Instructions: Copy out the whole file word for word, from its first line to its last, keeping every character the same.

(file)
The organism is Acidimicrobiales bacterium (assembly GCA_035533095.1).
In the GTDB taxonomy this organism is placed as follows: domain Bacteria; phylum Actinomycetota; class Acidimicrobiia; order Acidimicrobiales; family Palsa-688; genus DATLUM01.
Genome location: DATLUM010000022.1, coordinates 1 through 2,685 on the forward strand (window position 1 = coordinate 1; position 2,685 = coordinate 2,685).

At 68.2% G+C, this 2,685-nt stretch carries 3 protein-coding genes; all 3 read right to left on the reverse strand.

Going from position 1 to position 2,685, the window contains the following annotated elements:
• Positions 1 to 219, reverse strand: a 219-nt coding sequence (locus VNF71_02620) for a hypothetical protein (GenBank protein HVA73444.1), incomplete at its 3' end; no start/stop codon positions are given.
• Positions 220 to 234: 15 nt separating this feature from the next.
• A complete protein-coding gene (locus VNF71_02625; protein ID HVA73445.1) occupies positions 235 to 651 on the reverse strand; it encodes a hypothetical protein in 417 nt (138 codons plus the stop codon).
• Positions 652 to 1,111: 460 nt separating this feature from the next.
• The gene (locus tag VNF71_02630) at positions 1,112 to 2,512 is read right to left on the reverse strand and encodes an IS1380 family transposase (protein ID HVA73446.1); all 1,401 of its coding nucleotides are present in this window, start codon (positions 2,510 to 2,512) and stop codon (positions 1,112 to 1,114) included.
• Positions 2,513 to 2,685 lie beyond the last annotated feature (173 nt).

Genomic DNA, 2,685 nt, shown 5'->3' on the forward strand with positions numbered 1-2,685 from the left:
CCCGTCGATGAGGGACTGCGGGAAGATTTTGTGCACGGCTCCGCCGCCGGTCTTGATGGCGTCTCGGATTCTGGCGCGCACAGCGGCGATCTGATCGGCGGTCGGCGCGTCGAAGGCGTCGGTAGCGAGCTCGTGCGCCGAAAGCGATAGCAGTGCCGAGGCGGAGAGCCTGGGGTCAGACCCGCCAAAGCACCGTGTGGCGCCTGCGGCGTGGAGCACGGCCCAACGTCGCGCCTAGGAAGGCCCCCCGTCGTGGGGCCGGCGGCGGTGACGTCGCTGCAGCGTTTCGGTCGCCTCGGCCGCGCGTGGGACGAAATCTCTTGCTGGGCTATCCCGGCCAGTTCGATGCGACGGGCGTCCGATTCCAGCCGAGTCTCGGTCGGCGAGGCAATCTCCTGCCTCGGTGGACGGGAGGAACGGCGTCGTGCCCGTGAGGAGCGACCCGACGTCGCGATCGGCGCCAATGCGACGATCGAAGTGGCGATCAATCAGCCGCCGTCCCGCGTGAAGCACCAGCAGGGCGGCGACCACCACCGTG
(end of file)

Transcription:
The organism is Acidimicrobiales bacterium (assembly GCA_035533095.1).
In the GTDB taxonomy this organism is placed as follows: domain Bacteria; phylum Actinomycetota; class Acidimicrobiia; order Acidimicrobiales; family Palsa-688; genus DATLUM01.
Genome location: DATLUM010000022.1, coordinates 1 through 2,685 on the forward strand (window position 1 = coordinate 1; position 2,685 = coordinate 2,685).

At 68.2% G+C, this 2,685-nt stretch carries 3 protein-coding genes; all 3 read right to left on the reverse strand.

Going from position 1 to position 2,685, the window contains the following annotated elements:
• Positions 1 to 219, reverse strand: a 219-nt coding sequence (locus VNF71_02620) for a hypothetical protein (GenBank protein HVA73444.1), incomplete at its 3' end; no start/stop codon positions are given.
• Positions 220 to 234: 15 nt separating this feature from the next.
• A complete protein-coding gene (locus VNF71_02625; protein ID HVA73445.1) occupies positions 235 to 651 on the reverse strand; it encodes a hypothetical protein in 417 nt (138 codons plus the stop codon).
• Positions 652 to 1,111: 460 nt separating this feature from the next.
• The gene (locus tag VNF71_02630) at positions 1,112 to 2,512 is read right to left on the reverse strand and encodes an IS1380 family transposase (protein ID HVA73446.1); all 1,401 of its coding nucleotides are present in this window, start codon (positions 2,510 to 2,512) and stop codon (positions 1,112 to 1,114) included.
• Positions 2,513 to 2,685 lie beyond the last annotated feature (173 nt).

Genomic DNA, 2,685 nt, shown 5'->3' on the forward strand with positions numbered 1-2,685 from the left:
CCCGTCGATGAGGGACTGCGGGAAGATTTTGTGCACGGCTCCGCCGCCGGTCTTGATGGCGTCTCGGATTCTGGCGCGCACAGCGGCGATCTGATCGGCGGTCGGCGCGTCGAAGGCGTCGGTAGCGAGCTCGTGCGCCGAAAGCGATAGCAGTGCCGAGGCGGAGAGCCTGGGGTCAGACCCGCCAAAGCACCGTGTGGCGCCTGCGGCGTGGAGCACGGCCCAACGTCGCGCCTAGGAAGGCCCCCCGTCGTGGGGCCGGCGGCGGTGACGTCGCTGCAGCGTTTCGGTCGCCTCGGCCGCGCGTGGGACGAAATCTCTTGCTGGGCTATCCCGGCCAGTTCGATGCGACGGGCGTCCGATTCCAGCCGAGTCTCGGTCGGCGAGGCAATCTCCTGCCTCGGTGGACGGGAGGAACGGCGTCGTGCCCGTGAGGAGCGACCCGACGTCGCGATCGGCGCCAATGCGACGATCGAAGTGGCGATCAATCAGCCGCCGTCCCGCGTGAAGCACCAGCAGGGCGGCGACCACCACCGTG